I had a blast learning from Jeffrey in this presentation.Thanks ever so much @ for sharing that video I had been looking for. http://media.rededosaber.sp.gov.br/see/LEM_16_07_15.wmv
The link to RELOBrazil FB page: https://www.facebook.com/relobrazil/photos/a.143136705734049.25560.142164889164564/878188362228876/?type=1&theater
Previous link not working. So video not playing here. But here is a link where you can watch. http://www.rededosaber.sp.gov.br/portais/Not%C3%ADciasConte%C3%BAdo/tabid/369/language/pt-BR//IDNoticia/1751/Default.aspx
My PLN knows that I’ve been playing/reflecting with the concept of fun and class games/activities for couple of years now. In this presentation, Jeffrey Kuhn gives us tools that will take board games (or any other game) to another level of engagement and interaction. Interestly, about couple of months ago, I asked 3 groups of learners who were all boys and video game players to design a game in which the objective was to check if players understood the comic book story they had read.
They had total freedom to discuss and design it the way they wanted it. I intervine only by asking questions and trying to understand where they were going with their ideas. In all 3 groups, they thought of fun to play first. Then we discussed objective and content, the concept of playability and how that would be achieved taking into consideration the content and objective. In order to be able to win, the players would obviously need to read the story and make sure they understood it. They are very competitive learners and their primary interest is not in the content, but the experience they get through playing. After all, some games they play do have a story to tell, but it isn’t as predictable as the games they were designing. I wonder though if by having a clear content and objective in mind, it had put constraints on their ability to come up with a more creative and fun game. #doubt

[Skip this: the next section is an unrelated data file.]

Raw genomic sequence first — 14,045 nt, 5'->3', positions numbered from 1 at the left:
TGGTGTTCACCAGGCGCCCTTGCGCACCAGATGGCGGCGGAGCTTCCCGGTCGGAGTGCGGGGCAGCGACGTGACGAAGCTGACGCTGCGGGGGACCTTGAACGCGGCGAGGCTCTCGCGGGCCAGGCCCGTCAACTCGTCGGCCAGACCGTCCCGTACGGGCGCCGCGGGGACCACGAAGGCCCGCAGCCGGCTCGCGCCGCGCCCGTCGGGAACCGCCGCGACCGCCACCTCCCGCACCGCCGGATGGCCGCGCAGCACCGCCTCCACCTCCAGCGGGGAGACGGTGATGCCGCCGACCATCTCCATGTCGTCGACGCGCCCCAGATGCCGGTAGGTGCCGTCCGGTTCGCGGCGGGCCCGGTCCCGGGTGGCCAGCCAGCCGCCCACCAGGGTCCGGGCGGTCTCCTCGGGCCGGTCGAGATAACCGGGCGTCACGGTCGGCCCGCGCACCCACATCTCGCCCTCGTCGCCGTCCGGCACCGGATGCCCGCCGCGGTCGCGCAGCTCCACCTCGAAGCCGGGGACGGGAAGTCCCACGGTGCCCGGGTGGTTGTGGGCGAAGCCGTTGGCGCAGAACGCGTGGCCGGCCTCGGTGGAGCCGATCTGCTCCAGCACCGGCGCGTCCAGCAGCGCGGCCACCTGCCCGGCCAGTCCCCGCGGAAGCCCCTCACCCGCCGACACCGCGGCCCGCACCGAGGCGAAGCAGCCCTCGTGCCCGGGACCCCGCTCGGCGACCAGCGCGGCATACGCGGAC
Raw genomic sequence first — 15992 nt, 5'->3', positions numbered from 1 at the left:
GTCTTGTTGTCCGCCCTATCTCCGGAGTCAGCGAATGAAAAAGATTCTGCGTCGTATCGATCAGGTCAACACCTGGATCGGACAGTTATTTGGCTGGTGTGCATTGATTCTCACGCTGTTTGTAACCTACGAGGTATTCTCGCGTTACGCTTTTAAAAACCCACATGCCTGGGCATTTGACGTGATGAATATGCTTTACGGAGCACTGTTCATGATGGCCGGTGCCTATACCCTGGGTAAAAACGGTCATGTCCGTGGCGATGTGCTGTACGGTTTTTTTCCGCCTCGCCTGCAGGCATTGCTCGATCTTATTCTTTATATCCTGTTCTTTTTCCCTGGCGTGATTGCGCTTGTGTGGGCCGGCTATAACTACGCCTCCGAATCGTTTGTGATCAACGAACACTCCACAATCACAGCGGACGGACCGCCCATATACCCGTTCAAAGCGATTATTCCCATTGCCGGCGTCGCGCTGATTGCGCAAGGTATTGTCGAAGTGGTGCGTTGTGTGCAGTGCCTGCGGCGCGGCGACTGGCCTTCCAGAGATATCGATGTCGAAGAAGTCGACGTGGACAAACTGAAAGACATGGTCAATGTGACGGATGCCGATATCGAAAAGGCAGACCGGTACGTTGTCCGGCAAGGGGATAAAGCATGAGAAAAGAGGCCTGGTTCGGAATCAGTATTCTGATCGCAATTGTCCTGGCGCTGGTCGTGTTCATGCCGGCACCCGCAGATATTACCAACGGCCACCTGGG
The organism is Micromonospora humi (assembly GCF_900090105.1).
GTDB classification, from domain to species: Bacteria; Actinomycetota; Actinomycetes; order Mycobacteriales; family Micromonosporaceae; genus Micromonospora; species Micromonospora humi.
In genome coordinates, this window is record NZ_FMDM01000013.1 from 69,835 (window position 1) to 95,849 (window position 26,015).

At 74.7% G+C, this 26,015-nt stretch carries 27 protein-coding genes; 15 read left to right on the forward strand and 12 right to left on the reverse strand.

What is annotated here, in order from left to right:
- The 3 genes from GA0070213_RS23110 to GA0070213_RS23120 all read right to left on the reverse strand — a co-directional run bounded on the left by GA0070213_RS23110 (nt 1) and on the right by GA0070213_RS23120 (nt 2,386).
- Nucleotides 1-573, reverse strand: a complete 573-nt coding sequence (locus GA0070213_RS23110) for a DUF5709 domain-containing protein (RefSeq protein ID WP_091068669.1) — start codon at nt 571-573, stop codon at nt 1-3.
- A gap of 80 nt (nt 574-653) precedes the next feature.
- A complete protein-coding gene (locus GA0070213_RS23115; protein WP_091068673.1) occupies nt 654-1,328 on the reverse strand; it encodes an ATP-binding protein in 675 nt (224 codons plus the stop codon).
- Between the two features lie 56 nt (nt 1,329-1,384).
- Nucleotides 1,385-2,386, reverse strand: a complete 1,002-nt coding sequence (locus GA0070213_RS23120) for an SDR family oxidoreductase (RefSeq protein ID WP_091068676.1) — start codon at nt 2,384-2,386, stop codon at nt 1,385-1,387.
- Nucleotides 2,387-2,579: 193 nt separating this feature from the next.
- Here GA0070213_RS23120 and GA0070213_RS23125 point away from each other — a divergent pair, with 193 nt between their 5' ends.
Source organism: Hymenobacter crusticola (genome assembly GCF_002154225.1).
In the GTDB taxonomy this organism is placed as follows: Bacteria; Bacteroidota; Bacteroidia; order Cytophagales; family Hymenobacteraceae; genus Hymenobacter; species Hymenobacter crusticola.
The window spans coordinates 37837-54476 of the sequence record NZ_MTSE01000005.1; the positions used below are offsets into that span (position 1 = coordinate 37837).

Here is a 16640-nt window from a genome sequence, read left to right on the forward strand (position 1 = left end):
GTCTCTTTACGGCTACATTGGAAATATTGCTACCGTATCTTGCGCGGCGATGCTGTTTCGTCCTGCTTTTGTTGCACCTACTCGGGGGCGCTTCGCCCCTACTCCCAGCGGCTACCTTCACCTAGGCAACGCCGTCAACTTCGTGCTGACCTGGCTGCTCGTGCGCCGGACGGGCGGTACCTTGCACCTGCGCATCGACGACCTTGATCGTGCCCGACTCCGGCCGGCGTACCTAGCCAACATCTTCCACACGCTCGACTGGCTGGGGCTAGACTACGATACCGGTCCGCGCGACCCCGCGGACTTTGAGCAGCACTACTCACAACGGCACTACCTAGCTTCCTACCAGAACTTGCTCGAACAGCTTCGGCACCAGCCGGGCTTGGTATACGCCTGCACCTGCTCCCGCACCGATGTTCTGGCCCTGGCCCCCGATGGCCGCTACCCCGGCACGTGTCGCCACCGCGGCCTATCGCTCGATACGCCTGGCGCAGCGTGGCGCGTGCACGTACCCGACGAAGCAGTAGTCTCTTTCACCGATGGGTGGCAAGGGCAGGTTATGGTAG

One thing Jeffrey addresses in his presentation that reminded of this experience is the fact that designers draw ideas from other games. That’s exactly what happened with one of the groups (3 students). We had playerd earlier this year a game-like activity (running dictation) where instead of giving them the dialogue, I printed the lines of the characters, cut them and stuck the lines around a second room next to ours in a random order and all kind of places (on the desk, board, wall, window, etc.). If there were enough students, I’d make them play in pairs. In this case, only 3 students so they played by themselves against each other. In one room they had a sheet of paper. They would run to the other room, choose a line, turn it upside down so no one would try to write the same sentence, go back to the first room and write it down from memory. Depends on the length of the sentence, they would go back more times. Once they were finished, they would call me (the referee) to check the sentence and if correct they would run take that slip of paper with the line they had just written and choose a new one. The activity ended as soon as there were no more lines to be read and copied. The winner was the one who collected most of the lines.
Every group experienced that game-like activity, but only the 3 students above chose that as a base for their game. They told me later, they were inspired by that experience which they enjoyed a lot. I’ll share more as soon as I get the data I collected from these classes together. That was my first experience in sharing the floor with them to design/create something and I have so much to write about it and reflect but… so little time. Until next time then!